Distance Learning: Similar to when Movies Went from Silent to Talkies?

One of my favorite movies of all time is Singing in the Rain.  The plot deals with the difficulty people had in adapting to the change from silent movies to talkies. What really worked in the silent film did not work in talkies.

This is how I felt about distance learning. I have been a speech and language pathologist for 41 years and I am constantly involved in continuing education to be able to hone my skills. I feel very comfortable working with students whether it is individually, small group, or a whole class. I love the interaction. I have consistently incorporated technology into my programming as it affords me the opportunity to reinforce skills in a different way.

When it was abruptly announced that we were switching to distance learning my first thought was “Great, I can do this!”. However similar to the silent film star with the jarring voice I found that even the technology that I had previously used in treatment did not always translate to students in their own homes.

Now that the school year has ended I have reflected on what I have needed to do to stay organized, productive, and effective.

  • Google Classroom: my district is a Google district and the students were given Chromebooks if they did not have their own technology. By using the resources in Google I could cut my time down. Speech and Language pathologists typically have a large divergent caseload. When I first started with distance learning I was creating 40 different lesson plans and I was needing to put these plans in three different documents. These plans needed to be understood by families and students which required many modifications and visuals to assist. By using Google Classroom I was able to create lessons and assign them to groups that were similar. It also allowed me to store resources such as student passwords, videos about concepts, and rewards for the students. Google Classroom also would alert me when a student asked a question or completed an assignment.
  • Youtube: I will never be a Youtube star but using Youtube allowed me to create videos that could explain a topic, read a story, or demonstrate how to use a resource. By having it be on Youtube it became more accessible to all technology. I also was able to see by the views on the movie how many of my students were using the resource.
  • Boom Cards: This was a technology that I had not used extensively prior to closure. I began to break apart some of my units into small pdfs and assigned them in Google Classroom but by making Boom Cards I was able to see how they performed on the concept. It allowed me to teach a concept and then see how the student’s understood the concept. From this data, I was then able to create additional material to bolster the learning or I was able to interact with them on Google Meet. Different than using Google Slides or Google Forms it allowed me to voice the resource for many students who have difficulty reading. ( Example of the Boom Cards I created: Living Things)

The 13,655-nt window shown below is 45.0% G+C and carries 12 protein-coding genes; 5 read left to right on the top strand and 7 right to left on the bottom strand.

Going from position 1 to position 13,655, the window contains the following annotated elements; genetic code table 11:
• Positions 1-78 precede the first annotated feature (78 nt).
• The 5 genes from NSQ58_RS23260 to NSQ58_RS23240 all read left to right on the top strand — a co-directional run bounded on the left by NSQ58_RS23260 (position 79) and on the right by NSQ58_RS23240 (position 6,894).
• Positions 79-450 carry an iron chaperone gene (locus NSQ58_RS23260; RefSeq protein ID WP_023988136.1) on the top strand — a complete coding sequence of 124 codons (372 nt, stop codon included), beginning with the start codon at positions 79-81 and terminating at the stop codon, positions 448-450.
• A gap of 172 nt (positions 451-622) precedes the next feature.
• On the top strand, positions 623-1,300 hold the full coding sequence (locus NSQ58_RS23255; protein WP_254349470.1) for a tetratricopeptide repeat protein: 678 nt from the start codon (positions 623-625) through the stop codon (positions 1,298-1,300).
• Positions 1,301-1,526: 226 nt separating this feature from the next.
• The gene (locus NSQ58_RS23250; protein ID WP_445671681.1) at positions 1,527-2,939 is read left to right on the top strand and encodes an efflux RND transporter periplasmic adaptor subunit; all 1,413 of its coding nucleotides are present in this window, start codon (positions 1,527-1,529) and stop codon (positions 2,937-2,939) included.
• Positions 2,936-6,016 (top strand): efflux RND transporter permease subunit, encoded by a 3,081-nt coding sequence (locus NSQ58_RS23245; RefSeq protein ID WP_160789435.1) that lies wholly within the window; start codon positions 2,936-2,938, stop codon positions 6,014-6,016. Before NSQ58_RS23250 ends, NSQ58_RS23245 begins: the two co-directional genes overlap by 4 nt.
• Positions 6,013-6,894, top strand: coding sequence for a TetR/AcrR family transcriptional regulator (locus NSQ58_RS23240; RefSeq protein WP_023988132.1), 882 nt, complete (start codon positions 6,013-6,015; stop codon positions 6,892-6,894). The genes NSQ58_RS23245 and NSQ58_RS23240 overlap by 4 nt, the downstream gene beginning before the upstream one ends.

• Networking on Facebook, Instagram, and Twitter ( and even TikTok): Although we were confined in our homes the internet allowed me to connect with some amazing educators that taught me how to share materials during Zoom or Google Meet, ways to engage remotely and SO MUCH FREE resources and continuing education. Yes, I was one of those teachers that created a Bitmoji classroom.

I don’t know what the opening of school will be like, however, I feel that regardless of what occurs I am feeling more confident in being able to find the resources I need to be effective ( however I am also glad that it is summer and I have some time to refresh, renew and energize).

What did you find worked best for your students?

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2 comments on “Distance Learning: Similar to when Movies Went from Silent to Talkies?
  1. Boom Cards, hands down, worked best and I can’t wait to use them in face to face therapy too. I have gone totally Boom Crazy!
    Ms. Coyle MS CCC/SLP

    • Michelle Coyle, thanks for your comment, I too became Boom Crazy and have started to add more. One thing I think about when we go back to school which today the news says we are, I might continue as homework or as a family connection. There were some things that I found more difficult to do even in a Google Meet or Zoom meeting as a speech and language pathologist was articulation. I typically see my students for short periods over multiple days using the 15 Minute articulation treatment and obviously, this was not really a possibility virtually. I had a harder time understanding if it was the technology, the child spinning in the chair during the Google Meet or if the child was having difficulty. These children are a small part of my caseload but they were the most consistent in their attendance. Two programs that I did not list in the blog but that I used that are not that expensive and you can get free trials are Hearbuilder (https://www.hearbuilder.com/), great for building following directions, phonological awareness, sequencing, and auditory memory skills It aids in strengthen literacy ability in listening, memory, and comprehension and offers multi-level activities with specific objectives that support State and Common Core Standards. I love the reports and data. The other program is EverydaySpeech (https://everydayspeech.com/) which has some great social videos. I first found this program on Youtube as they have some of their lessons for free. THANKS for connecting!

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